4. DOES THE CONSENT COMPLY WITH FLORIDA LAW
Birth mother signs a consent for adoption directly to her neighbors, who have been caring for her child for a year. Through an attorney, they file a Petition for Adoption. Does this consent comport with Florida law?
Florida law requires that an Adoption Entity be involved in all non-relative placements that are being handled pursuant to Florida law. This means that the consent for adoption must surrender parental rights TO the adoption entity (licensed Florida agency or attorney) and not directly to the adoptive parents.
A. The Legislature has provided criminal sanctions against those who place or attempt to place children without an adoption entity:
63.212 Prohibited acts; penalties for violation.--
(1) It is unlawful for any person:
(a) To place or attempt to place a minor for adoption with a person who primarily lives and works outside this state unless all of the requirements of the Interstate Compact for the Placement of Children, when applicable, have been met.
(b) Except an adoption entity, to place or attempt to place within the state a minor for adoption unless the minor is placed with a relative or with a stepparent. This prohibition, however, does not apply to a person who is placing or attempting to place a minor for the purpose of adoption with the adoption entity.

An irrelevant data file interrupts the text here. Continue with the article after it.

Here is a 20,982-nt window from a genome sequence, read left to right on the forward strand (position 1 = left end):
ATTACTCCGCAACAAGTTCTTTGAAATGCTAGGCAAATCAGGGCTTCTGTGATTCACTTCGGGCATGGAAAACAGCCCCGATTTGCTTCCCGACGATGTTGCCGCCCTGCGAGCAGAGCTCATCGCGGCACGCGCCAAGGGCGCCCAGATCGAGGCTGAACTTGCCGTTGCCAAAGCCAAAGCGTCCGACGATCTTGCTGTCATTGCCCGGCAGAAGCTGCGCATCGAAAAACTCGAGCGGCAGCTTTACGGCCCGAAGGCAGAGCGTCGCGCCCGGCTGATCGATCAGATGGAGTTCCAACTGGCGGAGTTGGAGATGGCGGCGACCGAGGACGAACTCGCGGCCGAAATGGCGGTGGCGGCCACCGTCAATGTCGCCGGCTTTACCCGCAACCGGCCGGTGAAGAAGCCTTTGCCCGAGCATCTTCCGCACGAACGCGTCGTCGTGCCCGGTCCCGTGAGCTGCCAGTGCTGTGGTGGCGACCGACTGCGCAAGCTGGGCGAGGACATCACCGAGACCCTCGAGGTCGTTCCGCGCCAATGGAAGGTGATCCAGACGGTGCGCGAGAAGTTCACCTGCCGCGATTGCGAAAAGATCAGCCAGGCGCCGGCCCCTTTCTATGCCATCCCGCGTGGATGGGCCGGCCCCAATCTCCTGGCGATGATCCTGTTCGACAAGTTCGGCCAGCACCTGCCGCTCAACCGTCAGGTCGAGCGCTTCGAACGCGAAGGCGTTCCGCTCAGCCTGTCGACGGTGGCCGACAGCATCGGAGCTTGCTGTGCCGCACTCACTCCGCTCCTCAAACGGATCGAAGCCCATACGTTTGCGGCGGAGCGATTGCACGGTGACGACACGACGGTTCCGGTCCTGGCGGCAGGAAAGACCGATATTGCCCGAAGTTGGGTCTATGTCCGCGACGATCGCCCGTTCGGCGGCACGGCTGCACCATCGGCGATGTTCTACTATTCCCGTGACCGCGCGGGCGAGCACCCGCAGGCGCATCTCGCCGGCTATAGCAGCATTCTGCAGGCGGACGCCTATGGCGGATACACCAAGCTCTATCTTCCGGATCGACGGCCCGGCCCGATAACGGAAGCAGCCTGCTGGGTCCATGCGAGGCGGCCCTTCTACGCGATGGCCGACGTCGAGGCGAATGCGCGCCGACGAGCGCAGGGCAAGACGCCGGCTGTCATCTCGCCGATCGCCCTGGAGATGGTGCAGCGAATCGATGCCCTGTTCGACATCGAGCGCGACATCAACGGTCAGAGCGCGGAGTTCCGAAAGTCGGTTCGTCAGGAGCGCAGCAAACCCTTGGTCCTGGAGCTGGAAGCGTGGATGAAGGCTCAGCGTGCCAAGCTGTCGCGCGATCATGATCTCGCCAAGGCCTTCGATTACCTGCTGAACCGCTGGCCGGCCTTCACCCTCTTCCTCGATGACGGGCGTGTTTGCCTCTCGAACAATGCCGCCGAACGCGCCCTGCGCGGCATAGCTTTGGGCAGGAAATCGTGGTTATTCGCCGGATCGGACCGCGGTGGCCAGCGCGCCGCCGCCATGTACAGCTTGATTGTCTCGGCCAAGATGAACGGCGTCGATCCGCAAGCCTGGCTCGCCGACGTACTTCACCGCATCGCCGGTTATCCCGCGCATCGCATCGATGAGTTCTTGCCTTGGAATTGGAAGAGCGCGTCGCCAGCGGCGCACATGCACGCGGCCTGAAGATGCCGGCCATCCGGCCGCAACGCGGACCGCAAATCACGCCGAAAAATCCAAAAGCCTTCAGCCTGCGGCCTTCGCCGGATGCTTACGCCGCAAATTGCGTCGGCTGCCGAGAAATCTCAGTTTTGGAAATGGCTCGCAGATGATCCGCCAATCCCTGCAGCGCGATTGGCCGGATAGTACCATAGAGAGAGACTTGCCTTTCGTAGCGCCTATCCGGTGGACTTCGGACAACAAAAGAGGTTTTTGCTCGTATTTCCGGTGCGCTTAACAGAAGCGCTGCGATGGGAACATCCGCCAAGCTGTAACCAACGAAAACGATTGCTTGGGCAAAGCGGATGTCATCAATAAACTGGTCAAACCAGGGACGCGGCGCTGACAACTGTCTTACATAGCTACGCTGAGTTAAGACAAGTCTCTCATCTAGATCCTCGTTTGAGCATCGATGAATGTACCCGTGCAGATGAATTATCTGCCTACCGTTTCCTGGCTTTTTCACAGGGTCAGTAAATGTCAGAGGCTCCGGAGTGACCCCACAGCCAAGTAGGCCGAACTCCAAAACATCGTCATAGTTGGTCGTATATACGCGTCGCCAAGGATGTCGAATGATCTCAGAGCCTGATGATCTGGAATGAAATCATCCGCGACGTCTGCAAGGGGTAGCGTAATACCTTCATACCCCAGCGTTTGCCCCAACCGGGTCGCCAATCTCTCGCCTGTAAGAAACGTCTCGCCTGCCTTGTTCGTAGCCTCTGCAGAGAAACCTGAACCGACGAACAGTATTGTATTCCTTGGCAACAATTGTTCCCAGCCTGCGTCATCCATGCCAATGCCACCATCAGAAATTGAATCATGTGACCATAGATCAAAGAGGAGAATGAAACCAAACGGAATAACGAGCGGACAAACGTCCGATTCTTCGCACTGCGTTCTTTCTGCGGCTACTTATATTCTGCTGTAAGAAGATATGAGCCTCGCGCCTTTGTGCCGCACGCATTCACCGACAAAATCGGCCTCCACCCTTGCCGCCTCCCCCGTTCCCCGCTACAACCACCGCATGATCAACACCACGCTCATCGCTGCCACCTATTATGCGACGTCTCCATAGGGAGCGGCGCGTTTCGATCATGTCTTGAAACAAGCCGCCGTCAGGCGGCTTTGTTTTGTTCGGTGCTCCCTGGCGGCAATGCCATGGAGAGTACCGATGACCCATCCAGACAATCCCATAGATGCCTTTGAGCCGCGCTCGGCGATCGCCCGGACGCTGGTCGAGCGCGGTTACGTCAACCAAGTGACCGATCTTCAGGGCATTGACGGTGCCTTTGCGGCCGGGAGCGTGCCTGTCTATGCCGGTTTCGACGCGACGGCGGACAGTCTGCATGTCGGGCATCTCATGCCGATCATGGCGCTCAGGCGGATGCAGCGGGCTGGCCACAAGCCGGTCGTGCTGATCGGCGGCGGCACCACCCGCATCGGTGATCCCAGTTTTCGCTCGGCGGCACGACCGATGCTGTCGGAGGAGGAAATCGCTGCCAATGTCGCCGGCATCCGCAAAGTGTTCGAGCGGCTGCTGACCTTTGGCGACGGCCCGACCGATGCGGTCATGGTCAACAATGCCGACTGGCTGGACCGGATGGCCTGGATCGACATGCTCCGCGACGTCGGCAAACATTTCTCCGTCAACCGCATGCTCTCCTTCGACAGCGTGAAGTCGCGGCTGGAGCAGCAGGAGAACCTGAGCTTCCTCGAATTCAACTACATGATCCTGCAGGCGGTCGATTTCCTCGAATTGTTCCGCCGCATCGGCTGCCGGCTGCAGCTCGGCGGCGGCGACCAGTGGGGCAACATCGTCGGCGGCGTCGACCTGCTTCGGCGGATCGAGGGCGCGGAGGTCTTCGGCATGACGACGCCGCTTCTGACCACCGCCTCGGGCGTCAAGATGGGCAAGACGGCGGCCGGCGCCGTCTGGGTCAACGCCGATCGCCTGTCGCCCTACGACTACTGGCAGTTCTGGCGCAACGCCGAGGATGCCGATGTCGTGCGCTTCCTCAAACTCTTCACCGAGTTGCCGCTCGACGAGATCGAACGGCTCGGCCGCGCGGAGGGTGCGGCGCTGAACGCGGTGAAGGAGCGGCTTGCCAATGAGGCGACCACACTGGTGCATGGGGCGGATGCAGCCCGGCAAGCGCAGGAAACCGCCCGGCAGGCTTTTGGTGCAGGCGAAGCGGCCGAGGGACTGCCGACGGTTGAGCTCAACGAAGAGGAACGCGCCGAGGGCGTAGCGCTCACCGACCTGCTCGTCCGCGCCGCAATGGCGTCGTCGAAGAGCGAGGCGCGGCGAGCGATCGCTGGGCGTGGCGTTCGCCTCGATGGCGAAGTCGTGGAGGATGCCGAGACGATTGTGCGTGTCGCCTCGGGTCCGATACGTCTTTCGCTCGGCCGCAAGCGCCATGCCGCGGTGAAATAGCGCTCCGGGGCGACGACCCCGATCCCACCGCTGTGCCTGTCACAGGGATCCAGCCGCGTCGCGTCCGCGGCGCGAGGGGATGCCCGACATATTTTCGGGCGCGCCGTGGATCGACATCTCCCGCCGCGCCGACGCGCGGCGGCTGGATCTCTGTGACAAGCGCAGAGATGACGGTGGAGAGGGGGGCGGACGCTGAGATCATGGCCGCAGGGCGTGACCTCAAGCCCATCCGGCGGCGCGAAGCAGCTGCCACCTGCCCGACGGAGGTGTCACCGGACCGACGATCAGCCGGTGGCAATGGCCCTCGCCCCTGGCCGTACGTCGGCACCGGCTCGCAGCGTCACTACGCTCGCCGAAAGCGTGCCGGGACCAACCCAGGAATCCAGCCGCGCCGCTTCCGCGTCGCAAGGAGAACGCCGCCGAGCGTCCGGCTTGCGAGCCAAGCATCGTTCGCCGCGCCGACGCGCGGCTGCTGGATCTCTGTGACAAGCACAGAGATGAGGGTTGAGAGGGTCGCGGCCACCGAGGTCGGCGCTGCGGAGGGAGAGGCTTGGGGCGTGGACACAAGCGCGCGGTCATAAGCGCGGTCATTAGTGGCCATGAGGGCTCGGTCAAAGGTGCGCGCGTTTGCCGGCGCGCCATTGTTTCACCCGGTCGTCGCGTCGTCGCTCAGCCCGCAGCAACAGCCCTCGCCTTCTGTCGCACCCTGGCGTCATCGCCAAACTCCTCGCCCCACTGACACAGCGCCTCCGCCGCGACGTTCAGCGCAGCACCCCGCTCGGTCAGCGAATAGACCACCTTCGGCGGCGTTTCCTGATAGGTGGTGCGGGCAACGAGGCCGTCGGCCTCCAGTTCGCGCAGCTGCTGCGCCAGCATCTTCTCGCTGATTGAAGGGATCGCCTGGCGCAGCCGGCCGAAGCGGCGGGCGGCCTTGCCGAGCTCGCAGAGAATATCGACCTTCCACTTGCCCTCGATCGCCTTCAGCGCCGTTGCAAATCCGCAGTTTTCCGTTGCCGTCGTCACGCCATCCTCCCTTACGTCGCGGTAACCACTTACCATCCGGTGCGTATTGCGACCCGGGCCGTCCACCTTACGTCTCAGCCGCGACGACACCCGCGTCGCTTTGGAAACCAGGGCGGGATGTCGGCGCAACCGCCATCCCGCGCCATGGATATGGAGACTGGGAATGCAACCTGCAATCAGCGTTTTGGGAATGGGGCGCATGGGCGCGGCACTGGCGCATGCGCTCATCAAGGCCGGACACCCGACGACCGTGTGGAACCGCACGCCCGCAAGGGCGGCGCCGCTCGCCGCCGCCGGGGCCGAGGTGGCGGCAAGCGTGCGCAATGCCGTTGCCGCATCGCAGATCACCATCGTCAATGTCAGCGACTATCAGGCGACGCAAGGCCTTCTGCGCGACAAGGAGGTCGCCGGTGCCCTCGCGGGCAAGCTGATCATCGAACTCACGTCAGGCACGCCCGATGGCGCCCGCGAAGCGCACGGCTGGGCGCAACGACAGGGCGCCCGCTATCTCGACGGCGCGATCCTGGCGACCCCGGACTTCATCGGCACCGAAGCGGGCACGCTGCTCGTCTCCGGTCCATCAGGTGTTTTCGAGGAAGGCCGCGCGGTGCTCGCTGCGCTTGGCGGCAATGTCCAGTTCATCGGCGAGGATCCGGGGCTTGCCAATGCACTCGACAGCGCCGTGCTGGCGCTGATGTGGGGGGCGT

B. J.S. v. S.A., 912 So.2d 650, 657 (Fla. 4th DCA 2005), where the court stated:
Section 63.212(1)(b), Florida Statutes (2004), provides that it is unlawful for any person "[e]xcept an adoption entity, to place or attempt to place within the state a minor for adoption unless the minor is placed with a relative or with a stepparent." If done with criminal intent, this is a third degree felony. See § 63.212(8), Fla. Stat. (2004). Since every adoption involves the placement of a child and only adoption entities are allowed to place, it logically follows that an adoption entity must be involved in every non-relative/step-parent adoption.
Chapter 63 also specifies that an adoption entity be involved in a minor parent's placement of her child for adoption. Section 63.082(1)(b), Florida Statutes (2004), states that a minor parent, "has the power to relinquish his or her control or custody of the child to an adoption entity." This implies that a minor does not have the power to relinquish custody of the child to anyone other than an adoption entity. See Moonlit Waters Apartments, Inc. v. Cauley, 666 So.2d 898 (Fla.1996) (relying on principle of statutory construction, expressio unius est exclusio alterius, mention of one thing implies exclusion of another).
The Florida Legislature clearly contemplated that an adoption entity be involved in all non-relative/non-stepparent adoptions handled under Chapter 63. Under the statutory scheme permitting parents to voluntarily surrender rights to their children, the main purpose of the "adoption entity" rule is to prevent baby-selling and inappropriate placement of children. See Adoption Hot Line, Inc. v. State, Dep't of Health and Rehabilitative Servs., 385 So.2d 682, 684 (Fla. 3d DCA 1980) (affirming a temporary injunction against an unlicensed "adoption hotline" to prevent its advertising and placement activities). Approved adoption agencies are also designed to protect natural parents from precipitous decisions. Their task is to serve the interests of adoptive parents and the welfare of the child as well. See Sees v. Baber, 74 N.J. 201, 377 A.2d 628 (1977).